When I talk about privilege, I’m referencing the pride and satisfaction afforded by editors, critics and educators who continue to only teach, recommend and reference who and what they know whilst the rest of us – who may be overlooked for failing to fulfil some high-falutin requirements of being the right gender, race, class, level of able-bodiedness, something else (there’s always something else) – will continue to feel denied of the opportunity to see, feel, read, and hear ourselves out loud in literary works. This does not mean that white authors should feel the need to come to the rescue and resolve to write in more people of colour to compensate for a perceived shortage of authors who have the liberty to write from their own experiences for a far-reaching audience.
Because I live and work predominantly in Australia, outlets such as the New York Times and NPR are non-definitive, temporal sources of culture to me. When I consider the future of the industry I want to be a part of, I would like to say with confidence that I don’t think Australia will fall victim to the same kind of deficiency we saw in those summer reading lists. This year has seen the Sydney Morning Herald name POC writers Maxine Beneba Clarke, Omar Musa, Alice Pung and Ellen Van Neerven as their Young Novelists of 2015, and important discussions about a more intersectional approach to The Stella Prize are in progress.
We need to develop a better language for what requires more work and, as a result, better access and visibility in the industry. Catch-all terms like ‘diversity’, ‘multiculturalism’ and ‘representation’ only take us so far in the conversation. If I’ve learned anything from trying to articulate myself as a writer, it’s that writing isn’t simply about conveying basic meaning. It’s also about conveying the nuance and texture of our ideas, our beliefs, our experiences.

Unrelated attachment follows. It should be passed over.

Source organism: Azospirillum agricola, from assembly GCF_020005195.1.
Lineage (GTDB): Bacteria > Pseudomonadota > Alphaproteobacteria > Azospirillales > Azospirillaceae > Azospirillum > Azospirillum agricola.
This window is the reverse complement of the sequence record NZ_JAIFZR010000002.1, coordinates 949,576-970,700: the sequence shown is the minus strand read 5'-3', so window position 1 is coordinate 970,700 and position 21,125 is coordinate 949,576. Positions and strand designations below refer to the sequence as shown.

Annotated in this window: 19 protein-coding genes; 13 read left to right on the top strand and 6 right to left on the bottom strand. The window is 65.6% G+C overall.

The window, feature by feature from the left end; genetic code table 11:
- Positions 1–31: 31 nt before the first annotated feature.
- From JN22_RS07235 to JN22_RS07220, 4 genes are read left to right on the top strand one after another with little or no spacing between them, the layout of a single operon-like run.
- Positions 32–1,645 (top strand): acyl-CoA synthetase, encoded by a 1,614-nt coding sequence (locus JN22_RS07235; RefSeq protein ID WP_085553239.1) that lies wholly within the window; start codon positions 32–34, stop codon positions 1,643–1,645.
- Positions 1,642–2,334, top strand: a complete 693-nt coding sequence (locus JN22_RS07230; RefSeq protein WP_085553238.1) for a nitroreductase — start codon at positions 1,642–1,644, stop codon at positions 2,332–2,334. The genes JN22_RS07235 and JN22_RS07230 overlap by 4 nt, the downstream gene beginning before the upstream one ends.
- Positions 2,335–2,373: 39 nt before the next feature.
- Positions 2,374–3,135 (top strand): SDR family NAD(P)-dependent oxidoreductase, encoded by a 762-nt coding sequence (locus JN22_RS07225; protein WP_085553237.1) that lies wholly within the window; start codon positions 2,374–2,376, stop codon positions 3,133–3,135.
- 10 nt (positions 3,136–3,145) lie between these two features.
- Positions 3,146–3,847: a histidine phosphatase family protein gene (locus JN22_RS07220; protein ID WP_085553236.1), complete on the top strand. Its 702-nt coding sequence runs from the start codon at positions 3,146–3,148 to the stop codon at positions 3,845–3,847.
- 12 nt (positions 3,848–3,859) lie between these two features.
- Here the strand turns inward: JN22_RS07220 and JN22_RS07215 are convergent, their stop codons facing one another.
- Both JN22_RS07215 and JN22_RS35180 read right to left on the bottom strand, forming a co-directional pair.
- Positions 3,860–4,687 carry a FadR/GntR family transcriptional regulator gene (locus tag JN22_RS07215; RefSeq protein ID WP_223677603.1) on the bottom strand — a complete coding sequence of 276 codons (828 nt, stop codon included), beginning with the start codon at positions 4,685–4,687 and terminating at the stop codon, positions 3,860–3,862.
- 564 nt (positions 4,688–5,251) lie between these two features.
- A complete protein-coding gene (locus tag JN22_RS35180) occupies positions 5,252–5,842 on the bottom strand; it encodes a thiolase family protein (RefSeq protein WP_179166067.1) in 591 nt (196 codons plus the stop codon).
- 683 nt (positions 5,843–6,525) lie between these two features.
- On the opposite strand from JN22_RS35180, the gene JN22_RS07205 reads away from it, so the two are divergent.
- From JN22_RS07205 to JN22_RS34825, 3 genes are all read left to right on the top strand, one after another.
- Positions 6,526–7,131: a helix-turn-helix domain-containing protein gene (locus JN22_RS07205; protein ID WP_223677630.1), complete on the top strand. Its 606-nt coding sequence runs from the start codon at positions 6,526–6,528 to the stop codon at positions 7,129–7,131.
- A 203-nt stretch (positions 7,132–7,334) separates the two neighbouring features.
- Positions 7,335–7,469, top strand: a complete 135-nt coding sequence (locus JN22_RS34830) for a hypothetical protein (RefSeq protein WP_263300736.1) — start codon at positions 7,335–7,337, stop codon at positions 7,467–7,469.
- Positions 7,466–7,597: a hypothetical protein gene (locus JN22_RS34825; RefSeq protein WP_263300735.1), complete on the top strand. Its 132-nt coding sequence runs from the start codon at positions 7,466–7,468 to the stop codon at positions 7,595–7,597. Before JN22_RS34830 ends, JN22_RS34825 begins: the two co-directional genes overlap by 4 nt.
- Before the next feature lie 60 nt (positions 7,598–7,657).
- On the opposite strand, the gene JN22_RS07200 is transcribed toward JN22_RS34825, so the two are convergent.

When I think of all the books that have been written, are yet to be written, and are still making their way into the inboxes and desks of editors and critics in consideration of acclaim, I hope editors will remember that we too can write magnum opuses, and tell stories that may be deemed newsworthy, imaginative and highly readable.
In saying this, I know critical approval shouldn’t be the supreme goal of wanting to be published widely, and while our achievements may be celebrated by some, it doesn’t make us exempt from structural inequality. My research into the public response of Ansari’s first book substantiated this. Despite performing sold-out shows in Madison Square Garden and being widely recognised for his work on shows such as Parks and Recreation, and managing to reach best-selling status in a self-help book industry that is oversupplied with predominantly white authors, Ansari was still somehow mistaken for a taxi driver at a hotel where he was recently interviewed.
Fran Ross, on the other hand, passed away before being able to complete work on her second novel. She faced many financial difficulties involved with trying to support herself on writing comedy and working in the publishing industry. If only she had reached the critical acclaim she has posthumously – Orero is now highly regarded as being ahead of its time. I can’t help but wonder what plaudits for her work back in the seventies would’ve lead to.
For most writers, whether we choose to pursue our own projects, collaborate with others, or engage in the analysis of someone else’s work, there is often a small voice inside our head asking, ‘Are you sure you know what you’re doing?’ At its worst, this question is self-crippling, but in moderation it allows for healthy self-assessment. An editorial equivalent of that, for decisions on commissions and publication, could be, ‘Are you sure you picked the right person (or people) to lend their voice to this?’ It isn’t necessarily a you’ve-overcome-racism-and/or-hegemony solution, but it’s a start to welcoming those that deserve to be here, in spite of whether or not you happened to read the reviews first.